Commission confirms a second delay to National Lottery licence competition

National Lottery tender process
Share this article

Whichever way you look at it, the Gambling Commission’s announcement to extend the National Lottery tender process is an embarrassing setback for the regulator. Applicants have now been given four more weeks to submit their proposals, the Commission will take six more weeks to evaluate them, and for some reason, the regulator needs to shift its decision day five months on to February 2022, whilst shunting take-over day for the new licensee on a further six months.


In an unexpected, though not surprising, announcement yesterday, The Gambling Commission “extended the timeline for Phase Two of the Fourth National Lottery licence competition, following representations from applicants and experience from Phase One.”

The move will mean Camelot’s licence will be extended six months with a new licence-holder – which could indeed be Camelot – taking over from February 2024. That is, of course, subject to a GC caveat – “all dates are indicative and may evolve in line with market feedback…”

There was no sense of an apology or hubris from the UK regulator, whose performance in the management of the National Lottery licence is currently under scrutiny from the DCMS which made the unprecedented move of launching an inquiry into the ‘competition process’ of the tender last month.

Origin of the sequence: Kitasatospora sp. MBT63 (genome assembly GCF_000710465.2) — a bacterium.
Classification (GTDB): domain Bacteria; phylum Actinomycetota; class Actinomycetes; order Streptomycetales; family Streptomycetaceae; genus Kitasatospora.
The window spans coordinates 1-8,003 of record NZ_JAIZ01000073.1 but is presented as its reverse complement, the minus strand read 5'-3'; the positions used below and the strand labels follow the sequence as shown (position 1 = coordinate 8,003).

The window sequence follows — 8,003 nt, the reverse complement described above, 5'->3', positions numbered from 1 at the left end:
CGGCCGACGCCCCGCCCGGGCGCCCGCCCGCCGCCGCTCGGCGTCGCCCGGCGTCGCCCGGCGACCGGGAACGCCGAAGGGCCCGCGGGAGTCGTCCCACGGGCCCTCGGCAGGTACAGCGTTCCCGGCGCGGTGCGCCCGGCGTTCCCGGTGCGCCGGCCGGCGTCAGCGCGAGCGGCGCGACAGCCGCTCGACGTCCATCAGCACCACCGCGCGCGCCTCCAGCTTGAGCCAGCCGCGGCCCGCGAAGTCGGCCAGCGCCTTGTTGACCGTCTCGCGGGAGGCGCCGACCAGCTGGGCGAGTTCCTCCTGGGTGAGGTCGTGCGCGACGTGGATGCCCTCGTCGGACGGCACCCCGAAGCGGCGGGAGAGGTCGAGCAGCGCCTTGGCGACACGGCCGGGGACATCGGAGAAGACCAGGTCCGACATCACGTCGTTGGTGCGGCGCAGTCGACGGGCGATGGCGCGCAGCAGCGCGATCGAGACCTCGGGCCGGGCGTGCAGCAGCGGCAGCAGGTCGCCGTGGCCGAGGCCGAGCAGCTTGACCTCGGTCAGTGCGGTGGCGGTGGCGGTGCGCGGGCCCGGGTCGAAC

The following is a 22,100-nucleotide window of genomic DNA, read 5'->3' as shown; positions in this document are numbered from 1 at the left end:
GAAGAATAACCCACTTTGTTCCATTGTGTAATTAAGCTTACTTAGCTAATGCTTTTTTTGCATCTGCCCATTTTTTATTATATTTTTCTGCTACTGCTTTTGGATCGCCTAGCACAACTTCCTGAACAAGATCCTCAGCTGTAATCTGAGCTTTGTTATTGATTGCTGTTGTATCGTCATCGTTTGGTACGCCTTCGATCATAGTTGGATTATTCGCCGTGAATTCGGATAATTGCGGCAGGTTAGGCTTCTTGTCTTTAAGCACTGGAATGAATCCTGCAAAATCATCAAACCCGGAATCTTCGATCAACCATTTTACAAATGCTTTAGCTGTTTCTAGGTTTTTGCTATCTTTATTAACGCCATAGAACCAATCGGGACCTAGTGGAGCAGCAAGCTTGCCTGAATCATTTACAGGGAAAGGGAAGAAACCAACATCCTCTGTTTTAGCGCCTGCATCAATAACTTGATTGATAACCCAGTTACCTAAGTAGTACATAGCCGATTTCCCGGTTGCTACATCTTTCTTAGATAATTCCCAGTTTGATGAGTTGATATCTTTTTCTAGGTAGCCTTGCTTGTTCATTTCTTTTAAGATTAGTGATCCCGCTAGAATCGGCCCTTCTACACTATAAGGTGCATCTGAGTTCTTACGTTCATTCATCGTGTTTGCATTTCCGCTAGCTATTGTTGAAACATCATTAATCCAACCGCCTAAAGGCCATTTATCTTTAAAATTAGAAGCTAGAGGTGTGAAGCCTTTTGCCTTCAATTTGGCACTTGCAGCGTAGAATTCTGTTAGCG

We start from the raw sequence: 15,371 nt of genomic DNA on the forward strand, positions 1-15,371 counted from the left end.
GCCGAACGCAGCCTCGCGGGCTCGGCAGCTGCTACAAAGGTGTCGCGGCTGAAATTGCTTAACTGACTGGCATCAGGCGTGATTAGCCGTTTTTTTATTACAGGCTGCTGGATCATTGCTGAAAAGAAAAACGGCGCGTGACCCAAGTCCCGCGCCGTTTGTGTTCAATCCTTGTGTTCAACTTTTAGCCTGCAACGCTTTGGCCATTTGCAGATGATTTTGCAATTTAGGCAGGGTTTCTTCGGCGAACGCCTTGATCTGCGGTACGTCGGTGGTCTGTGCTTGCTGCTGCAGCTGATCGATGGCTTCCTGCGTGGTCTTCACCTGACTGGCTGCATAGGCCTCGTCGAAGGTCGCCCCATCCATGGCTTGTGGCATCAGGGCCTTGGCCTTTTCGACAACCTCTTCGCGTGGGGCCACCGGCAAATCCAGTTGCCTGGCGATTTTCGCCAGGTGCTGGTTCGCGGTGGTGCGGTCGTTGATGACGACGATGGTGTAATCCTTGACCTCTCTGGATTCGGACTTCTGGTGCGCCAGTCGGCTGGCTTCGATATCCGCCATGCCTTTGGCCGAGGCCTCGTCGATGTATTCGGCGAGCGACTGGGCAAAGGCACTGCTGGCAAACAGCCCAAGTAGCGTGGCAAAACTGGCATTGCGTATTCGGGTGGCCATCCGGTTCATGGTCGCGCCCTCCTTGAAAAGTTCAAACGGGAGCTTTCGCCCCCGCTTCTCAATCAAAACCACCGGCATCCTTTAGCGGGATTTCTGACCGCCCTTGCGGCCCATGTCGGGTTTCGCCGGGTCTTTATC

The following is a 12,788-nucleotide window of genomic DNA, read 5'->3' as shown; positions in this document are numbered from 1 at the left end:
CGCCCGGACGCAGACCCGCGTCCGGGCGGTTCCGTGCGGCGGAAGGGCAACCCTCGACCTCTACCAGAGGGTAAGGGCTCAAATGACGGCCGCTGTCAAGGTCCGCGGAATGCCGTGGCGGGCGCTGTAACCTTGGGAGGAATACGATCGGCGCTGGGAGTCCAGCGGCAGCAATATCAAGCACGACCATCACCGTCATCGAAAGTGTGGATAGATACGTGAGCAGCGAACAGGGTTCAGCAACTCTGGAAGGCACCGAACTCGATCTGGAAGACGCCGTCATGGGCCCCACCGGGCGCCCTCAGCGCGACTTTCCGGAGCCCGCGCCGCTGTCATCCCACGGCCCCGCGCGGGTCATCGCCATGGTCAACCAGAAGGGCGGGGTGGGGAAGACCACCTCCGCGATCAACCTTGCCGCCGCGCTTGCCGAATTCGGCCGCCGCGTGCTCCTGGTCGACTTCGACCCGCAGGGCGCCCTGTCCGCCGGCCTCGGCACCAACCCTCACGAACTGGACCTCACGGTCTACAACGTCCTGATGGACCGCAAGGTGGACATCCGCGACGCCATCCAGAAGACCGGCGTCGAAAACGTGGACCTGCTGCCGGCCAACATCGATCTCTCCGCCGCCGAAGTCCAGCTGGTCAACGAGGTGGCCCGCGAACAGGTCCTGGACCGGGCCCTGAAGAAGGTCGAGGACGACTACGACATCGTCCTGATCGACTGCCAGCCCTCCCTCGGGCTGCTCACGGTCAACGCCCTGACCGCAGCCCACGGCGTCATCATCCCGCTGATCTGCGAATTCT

Even under that dark cloud, the Commission still managed to sound like a Corbynista speaking in the aftermath of the worst general election defeat the Labour Party had seen for nearly a century.

In true Momentum fashion, the GC noted in its announcement: “Our job is to run the best competition we possibly can – one that is open and fair and results in the best outcome for players and good causes. We want to appoint a licensee that can build on the National Lottery’s legacy and find new opportunities for a sustainable and successful future. We remain encouraged by the number of applications received and we look forward to evaluating Phase Two proposals as part of a robust process.”

The Commission may feel ‘encouraged’ but the four applicants – Camelot, Northern & Shell Group, Sazka and Sisal – must have some alternative choice words to describe the delay. It is,one mustn’t forget, the second time the Commission has extended the procedure; last May it knocked the deadlines on due to the pandemic.

But the shuffling of dates will certainly not work favourably for the Commission – the extension will shift its decision making process smack bang in the middle of the findings of the parliamentary committee investigating the handling of the lottery competition process which is due in September. Tory MP Julian Knight, not a fan of the regulator, told the Financial Times that the delay “makes our inquiry more timely and impactful”.

Twice delayed and under investigation by the DCMS, it seems much work needs to be done to avoid the National Lottery tender process turning into a National Mockery.

Share this article